noun, plural co·ro·nas, co·ro·nae [kuh-roh-nee]. /kəˈroʊ ni/.
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Words nearby corona
Definition for corona (2 of 2)
BEHIND THE WORD
Where does corona come from?
Flowers and crows, priests and soldiers, suns and moons, kings and queens, lagers and viruses? What could all these disparate things possibly have in common? Well, in one way or another, they are involved in the rich history of the word corona.
Corona entered English around 1555–65. It was borrowed directly from the Latin corōna, meaning “garland, wreath, crown.” Its plural form is corōnae. A verb form of corōna was corōnāre, “to crown, wreathe,” ultimate source of the English coronation, “the act or ceremony of crowning a king, queen, or other sovereign.”
Let’s start with a glimpse into life in ancient Rome. Back then, a corōna served various ceremonial and symbolic functions. People wore corōnae of flowers at festivals, for example, or used them to ornament images of gods. Priests donned corōnae when performing important rituals and sacrifices.
Different types of corōna were used as military decorations honoring various acts of bravery. For instance, the corōna mūrālis, or “walled crown,” was a gold crown fashioned in the shape of battlements and was awarded to a soldier who was the first to enter a besieged town or fortress. One especially high honor was the corōna cīvica (“civic crown”), bestowed on a citizen who saved a fellow citizen’s life. It was also known as corōna querca, or “oak crown,” because it was made with oak leaves. This crown became a symbol for emperors and appeared on coins.
Outside of literal crowns worn on the head, the Latin corōna could be used for various things that resemble crowns in their form, including cornices and the halo around the sun. These applications of corōna informed the earliest uses of the word in English.
The oldest recorded sense of corona in English refers to the projecting, slab-like part of a classical cornice. Next up in English’s record, evidenced around the mid-1600s, is corona meaning “a ring of light, as around the sun or moon”—like a figurative crown atop the head of a celestial body. Today, astronomers specifically use corona for the outermost part of the sun’s atmosphere, which is visible during a total solar eclipse.
As we’ve seen, corona comes from the Latin word for “crown.” So does the very word crown!
Much older than corona, crown is found in English around 1125–1175. Crown developed from the Middle English coroune, among other forms, which came from the Anglo-French coroune, in turn from the Latin corona.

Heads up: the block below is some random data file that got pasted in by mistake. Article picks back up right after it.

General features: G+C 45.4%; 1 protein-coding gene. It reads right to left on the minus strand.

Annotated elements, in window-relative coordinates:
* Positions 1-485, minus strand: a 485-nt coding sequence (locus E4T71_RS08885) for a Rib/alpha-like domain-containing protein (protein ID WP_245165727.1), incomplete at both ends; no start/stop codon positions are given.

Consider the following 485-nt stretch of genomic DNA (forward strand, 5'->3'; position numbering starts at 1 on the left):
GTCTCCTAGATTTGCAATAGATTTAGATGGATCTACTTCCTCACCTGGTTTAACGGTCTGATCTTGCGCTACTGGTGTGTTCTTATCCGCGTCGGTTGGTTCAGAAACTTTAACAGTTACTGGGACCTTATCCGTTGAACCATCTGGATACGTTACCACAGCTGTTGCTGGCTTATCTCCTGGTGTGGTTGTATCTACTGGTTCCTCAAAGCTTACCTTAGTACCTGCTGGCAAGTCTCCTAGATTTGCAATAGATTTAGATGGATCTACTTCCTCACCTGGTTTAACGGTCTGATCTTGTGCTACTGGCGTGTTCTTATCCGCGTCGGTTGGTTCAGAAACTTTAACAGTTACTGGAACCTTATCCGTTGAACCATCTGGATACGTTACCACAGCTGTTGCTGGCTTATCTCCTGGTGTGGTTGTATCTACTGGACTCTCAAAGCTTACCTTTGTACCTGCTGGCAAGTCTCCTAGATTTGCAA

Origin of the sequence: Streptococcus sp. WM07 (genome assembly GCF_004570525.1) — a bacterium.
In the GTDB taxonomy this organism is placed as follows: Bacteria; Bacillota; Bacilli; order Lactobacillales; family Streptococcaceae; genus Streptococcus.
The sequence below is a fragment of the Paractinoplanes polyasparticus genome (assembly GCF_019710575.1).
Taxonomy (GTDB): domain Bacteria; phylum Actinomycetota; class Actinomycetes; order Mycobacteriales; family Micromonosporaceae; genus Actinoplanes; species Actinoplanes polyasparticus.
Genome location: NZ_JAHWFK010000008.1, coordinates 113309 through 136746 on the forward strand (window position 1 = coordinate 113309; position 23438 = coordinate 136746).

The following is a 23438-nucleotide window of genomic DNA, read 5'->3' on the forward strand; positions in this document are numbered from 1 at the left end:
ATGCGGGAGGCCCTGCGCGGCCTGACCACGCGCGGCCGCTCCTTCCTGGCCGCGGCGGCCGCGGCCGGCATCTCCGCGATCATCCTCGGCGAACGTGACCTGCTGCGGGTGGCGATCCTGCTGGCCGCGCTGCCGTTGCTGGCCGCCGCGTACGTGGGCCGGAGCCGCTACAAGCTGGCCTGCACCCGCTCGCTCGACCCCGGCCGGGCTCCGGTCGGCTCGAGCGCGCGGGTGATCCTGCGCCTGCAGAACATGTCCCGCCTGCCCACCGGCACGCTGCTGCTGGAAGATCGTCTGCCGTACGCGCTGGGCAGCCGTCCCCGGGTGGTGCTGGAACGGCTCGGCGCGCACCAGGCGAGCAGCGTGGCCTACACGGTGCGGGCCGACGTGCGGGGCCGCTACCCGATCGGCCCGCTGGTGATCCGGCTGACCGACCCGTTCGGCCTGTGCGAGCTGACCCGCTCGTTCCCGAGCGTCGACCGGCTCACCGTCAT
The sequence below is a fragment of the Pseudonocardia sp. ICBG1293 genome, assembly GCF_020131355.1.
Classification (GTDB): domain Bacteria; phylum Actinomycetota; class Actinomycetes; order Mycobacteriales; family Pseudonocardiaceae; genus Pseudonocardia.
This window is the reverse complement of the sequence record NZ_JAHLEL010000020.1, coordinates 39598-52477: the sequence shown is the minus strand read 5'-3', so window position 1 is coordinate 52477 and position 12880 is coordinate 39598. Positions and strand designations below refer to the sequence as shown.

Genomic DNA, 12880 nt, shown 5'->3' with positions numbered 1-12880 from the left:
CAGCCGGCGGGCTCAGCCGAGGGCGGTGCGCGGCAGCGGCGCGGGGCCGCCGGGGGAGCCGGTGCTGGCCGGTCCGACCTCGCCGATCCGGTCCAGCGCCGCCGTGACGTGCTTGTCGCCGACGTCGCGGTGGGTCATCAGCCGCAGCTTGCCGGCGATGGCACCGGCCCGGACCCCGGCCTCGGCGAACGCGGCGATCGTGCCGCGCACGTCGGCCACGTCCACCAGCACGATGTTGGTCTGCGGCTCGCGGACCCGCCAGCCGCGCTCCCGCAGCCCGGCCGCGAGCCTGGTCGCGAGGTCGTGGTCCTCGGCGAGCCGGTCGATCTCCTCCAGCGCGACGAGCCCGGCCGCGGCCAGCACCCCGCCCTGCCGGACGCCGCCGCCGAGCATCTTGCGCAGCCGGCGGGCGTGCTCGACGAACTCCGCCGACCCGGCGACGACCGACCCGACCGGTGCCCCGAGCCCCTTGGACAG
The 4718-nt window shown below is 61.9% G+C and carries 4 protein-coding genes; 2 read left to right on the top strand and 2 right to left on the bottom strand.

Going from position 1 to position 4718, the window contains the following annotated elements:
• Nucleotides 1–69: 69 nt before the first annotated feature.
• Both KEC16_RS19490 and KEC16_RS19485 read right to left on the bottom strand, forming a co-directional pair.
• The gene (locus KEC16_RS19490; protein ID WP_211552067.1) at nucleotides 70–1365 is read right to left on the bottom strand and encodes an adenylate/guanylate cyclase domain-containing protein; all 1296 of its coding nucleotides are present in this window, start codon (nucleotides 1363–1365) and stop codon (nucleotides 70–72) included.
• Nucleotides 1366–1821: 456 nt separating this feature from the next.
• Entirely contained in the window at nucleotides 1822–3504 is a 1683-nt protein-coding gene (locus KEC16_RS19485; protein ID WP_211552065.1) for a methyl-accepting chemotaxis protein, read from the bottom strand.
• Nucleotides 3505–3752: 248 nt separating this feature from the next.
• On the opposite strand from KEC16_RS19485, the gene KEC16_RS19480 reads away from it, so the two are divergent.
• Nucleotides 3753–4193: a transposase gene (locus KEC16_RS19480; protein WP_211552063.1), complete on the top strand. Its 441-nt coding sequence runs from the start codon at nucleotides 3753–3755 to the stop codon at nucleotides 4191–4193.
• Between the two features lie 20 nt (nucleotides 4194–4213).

Now, the Latin corōna has its own fascinating past. It was borrowed from the ancient Greek korṓnē, a word used for a kind of crow or seabird, as well as for anything curved or hooked, presumably due to the shape of the beak of such birds.
What does the corona in coronavirus mean?
Before 2020, the word corona likely brought to mind for many people Corona, a popular brand of beer made in Mexico. The logo for corona features a gold crown—corona being the Spanish word for “crown,” also from the Latin corōna. The lager-style beer was first brewed in 1925.
Due to the 2020 pandemic, however, corona became widely used as a shortened form for coronavirus, especially COVID-19. Coronavirus refers to a family of viruses that cause respiratory infections. First recorded around 1965–70, the name coronavirus is based on the structure of these viruses.
OK, so far we’ve had some Latin lessons, some history, even a dash of architecture and astronomy—a little pathology can’t hurt.
A virus is an extremely tiny infectious agent made up of an RNA or DNA core, a protein coat, and, in some species, an envelope. Coronaviruses contain RNA and are spherical in form. They have an envelope from which project club-like spikes all over its surface. When they discovered the virus group in the 1960s, scientists originally thought the array of these spikes resembled the solar corona, and so named this family of viruses coronavirus.
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There are a number of other English words that ultimately come from or are related to the Latin corōna, including coronal, coronary, and coronet. Learn more about their meanings and histories at our entries for the words.
Finally, corolla is a beautiful botanical term—and yes, line of cars—for “the petals of a flower.” It comes from the Latin corolla, “little garland,” a diminutive of corōna. The term corollary is also derived from corolla.
Example sentences from the Web for corona
On one occasion, he opened fire with a rifle on officers in Corona who were tasked with protecting one of his would-be targets.
She was a Braccio herself, and Corona laughed, though she knew there was truth in the saying.Corleone|F. Marion Crawford
Her mother ran away from me… and she, Corona, was born… a year after… in America… Coronation year.Brother Copas|Sir Arthur Thomas Quiller-Couch
Margin with a corona of fifty to sixty conical spines of unequal length.
British Dictionary definitions for corona
noun plural -nas or -nae (-niː)
- the trumpet-shaped part of the corolla of daffodils and similar plants; the crown
- a crown of leafy outgrowths from inside the petals of some flowers